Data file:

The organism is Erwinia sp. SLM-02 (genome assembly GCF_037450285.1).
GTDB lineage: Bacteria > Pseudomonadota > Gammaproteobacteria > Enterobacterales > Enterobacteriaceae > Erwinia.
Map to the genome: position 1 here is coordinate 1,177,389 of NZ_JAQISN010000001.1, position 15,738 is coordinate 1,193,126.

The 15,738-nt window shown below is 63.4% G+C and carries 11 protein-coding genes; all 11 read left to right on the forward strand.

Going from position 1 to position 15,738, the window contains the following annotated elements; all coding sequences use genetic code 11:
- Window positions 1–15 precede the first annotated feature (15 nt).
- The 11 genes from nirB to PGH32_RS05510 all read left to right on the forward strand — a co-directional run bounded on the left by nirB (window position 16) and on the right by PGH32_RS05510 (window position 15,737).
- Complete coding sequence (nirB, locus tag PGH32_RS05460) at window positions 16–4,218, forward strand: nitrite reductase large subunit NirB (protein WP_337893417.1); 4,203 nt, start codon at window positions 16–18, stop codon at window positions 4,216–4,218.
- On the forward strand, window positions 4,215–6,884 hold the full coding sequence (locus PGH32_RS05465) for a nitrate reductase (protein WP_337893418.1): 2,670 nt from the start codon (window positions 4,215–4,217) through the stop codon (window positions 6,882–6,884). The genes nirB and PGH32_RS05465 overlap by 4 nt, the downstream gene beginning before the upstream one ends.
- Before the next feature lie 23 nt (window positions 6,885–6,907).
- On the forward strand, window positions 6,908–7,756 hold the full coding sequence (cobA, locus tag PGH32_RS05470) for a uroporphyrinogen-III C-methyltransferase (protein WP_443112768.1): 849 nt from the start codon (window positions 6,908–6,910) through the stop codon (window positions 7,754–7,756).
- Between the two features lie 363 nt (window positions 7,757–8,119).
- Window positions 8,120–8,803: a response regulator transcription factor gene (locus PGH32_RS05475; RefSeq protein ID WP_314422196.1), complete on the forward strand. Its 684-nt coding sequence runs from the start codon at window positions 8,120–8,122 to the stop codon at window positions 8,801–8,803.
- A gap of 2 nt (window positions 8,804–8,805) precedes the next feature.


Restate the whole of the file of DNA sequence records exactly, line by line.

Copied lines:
The organism is Erwinia sp. SLM-02 (genome assembly GCF_037450285.1).
GTDB lineage: Bacteria > Pseudomonadota > Gammaproteobacteria > Enterobacterales > Enterobacteriaceae > Erwinia.
Map to the genome: position 1 here is coordinate 1,177,389 of NZ_JAQISN010000001.1, position 15,738 is coordinate 1,193,126.

The 15,738-nt window shown below is 63.4% G+C and carries 11 protein-coding genes; all 11 read left to right on the forward strand.

Going from position 1 to position 15,738, the window contains the following annotated elements; all coding sequences use genetic code 11:
- Window positions 1–15 precede the first annotated feature (15 nt).
- The 11 genes from nirB to PGH32_RS05510 all read left to right on the forward strand — a co-directional run bounded on the left by nirB (window position 16) and on the right by PGH32_RS05510 (window position 15,737).
- Complete coding sequence (nirB, locus tag PGH32_RS05460) at window positions 16–4,218, forward strand: nitrite reductase large subunit NirB (protein WP_337893417.1); 4,203 nt, start codon at window positions 16–18, stop codon at window positions 4,216–4,218.
- On the forward strand, window positions 4,215–6,884 hold the full coding sequence (locus PGH32_RS05465) for a nitrate reductase (protein WP_337893418.1): 2,670 nt from the start codon (window positions 4,215–4,217) through the stop codon (window positions 6,882–6,884). The genes nirB and PGH32_RS05465 overlap by 4 nt, the downstream gene beginning before the upstream one ends.
- Before the next feature lie 23 nt (window positions 6,885–6,907).
- On the forward strand, window positions 6,908–7,756 hold the full coding sequence (cobA, locus tag PGH32_RS05470) for a uroporphyrinogen-III C-methyltransferase (protein WP_443112768.1): 849 nt from the start codon (window positions 6,908–6,910) through the stop codon (window positions 7,754–7,756).
- Between the two features lie 363 nt (window positions 7,757–8,119).
- Window positions 8,120–8,803: a response regulator transcription factor gene (locus PGH32_RS05475; RefSeq protein ID WP_314422196.1), complete on the forward strand. Its 684-nt coding sequence runs from the start codon at window positions 8,120–8,122 to the stop codon at window positions 8,801–8,803.
- A gap of 2 nt (window positions 8,804–8,805) precedes the next feature.